By: Luke Jones, Published on September 8, 2017 08:54 AM, Last Update on September 8, 2017 05:55 AM
The U.S. House of Representatives has moved on Wednesday to speed up the development and introduction of autonomous vehicles. In a successful vote, a bill was passed to give the federal government to increase deployment regulations to 100,000 vehicles per year and exempt car manufacturers from safety standards that would not be valid for self-driving technology.
Carried by a voice vote, the bill means state and local authorities hand their power to the federal government to regulate autonomous vehicles. However, individual states will still have the power to permit self-driving cars on their roads or not.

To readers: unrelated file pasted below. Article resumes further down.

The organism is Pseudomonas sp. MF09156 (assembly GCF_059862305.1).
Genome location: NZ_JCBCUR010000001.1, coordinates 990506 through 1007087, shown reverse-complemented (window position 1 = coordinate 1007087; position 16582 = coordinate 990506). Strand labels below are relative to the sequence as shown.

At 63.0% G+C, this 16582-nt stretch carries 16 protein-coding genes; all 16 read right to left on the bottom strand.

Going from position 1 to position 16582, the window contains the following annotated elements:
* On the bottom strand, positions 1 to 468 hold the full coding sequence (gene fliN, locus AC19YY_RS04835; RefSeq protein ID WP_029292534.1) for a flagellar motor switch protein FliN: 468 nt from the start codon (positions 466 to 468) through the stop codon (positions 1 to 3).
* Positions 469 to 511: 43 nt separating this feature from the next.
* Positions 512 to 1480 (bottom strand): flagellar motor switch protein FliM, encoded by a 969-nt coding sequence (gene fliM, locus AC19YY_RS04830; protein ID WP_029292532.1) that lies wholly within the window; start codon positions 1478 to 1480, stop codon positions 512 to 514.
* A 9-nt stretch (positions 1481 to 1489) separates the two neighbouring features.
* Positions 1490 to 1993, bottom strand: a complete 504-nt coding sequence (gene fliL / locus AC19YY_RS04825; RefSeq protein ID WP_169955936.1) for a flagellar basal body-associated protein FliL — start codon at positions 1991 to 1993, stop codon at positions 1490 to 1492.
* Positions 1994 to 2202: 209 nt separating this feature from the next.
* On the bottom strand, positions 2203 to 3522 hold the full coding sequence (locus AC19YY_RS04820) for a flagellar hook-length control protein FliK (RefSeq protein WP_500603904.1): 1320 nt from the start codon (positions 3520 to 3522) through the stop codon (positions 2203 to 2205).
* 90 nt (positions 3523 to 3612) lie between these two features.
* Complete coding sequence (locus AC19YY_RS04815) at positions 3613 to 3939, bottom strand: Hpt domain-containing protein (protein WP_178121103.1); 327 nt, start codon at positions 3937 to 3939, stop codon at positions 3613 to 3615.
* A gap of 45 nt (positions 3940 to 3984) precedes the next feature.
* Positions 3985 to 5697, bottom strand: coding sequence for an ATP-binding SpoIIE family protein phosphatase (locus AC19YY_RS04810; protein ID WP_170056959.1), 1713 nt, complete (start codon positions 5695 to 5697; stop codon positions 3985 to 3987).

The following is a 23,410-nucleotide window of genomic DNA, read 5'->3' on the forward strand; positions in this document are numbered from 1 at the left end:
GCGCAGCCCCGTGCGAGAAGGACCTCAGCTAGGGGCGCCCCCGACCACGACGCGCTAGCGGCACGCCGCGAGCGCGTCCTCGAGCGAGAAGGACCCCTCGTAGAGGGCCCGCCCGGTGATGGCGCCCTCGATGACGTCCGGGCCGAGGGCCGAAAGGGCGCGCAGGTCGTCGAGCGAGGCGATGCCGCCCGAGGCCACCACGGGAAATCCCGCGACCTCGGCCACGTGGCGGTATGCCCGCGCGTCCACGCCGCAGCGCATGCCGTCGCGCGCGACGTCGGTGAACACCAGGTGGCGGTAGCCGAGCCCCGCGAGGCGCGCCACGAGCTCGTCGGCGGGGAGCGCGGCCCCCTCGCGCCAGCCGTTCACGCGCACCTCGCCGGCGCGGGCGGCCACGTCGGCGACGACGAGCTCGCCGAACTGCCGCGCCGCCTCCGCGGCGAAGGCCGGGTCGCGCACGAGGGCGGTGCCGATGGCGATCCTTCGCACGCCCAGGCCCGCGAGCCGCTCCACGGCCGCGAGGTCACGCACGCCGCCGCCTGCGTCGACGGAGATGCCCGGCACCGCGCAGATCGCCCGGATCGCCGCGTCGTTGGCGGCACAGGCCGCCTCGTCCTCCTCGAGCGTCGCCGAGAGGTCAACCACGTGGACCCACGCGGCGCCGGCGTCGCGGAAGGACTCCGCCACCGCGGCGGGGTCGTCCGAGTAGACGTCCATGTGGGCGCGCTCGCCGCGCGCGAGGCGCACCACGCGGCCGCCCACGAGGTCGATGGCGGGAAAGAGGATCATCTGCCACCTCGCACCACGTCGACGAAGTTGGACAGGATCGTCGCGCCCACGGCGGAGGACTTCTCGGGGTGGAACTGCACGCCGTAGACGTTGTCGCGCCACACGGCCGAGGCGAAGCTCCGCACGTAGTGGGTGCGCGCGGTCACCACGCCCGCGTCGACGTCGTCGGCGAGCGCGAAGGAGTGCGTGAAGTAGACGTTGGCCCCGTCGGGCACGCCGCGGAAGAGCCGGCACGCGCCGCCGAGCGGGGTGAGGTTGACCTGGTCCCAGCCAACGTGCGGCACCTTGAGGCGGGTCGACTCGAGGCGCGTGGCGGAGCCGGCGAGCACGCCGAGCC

The decision comes after manufacturers argued sporadic state laws have hampered development and deployment of their vehicles. Automakers argue introducing driverless vehicles as soon as possible with save lives. The technology is predicted to drastically reduce injuries and fatalities. Statistics from the National Highway Traffic Safety Administration show that 94 per cent of collisions come from human mistakes.
A new bill is also being prepared by the members of the Senate Commerce Committee, a bipartisan legislation that “gives the auto industry the tools to revolutionize how we’re going to get around for generations to come,” said Rep. Fred Upton, a Michigan Republican.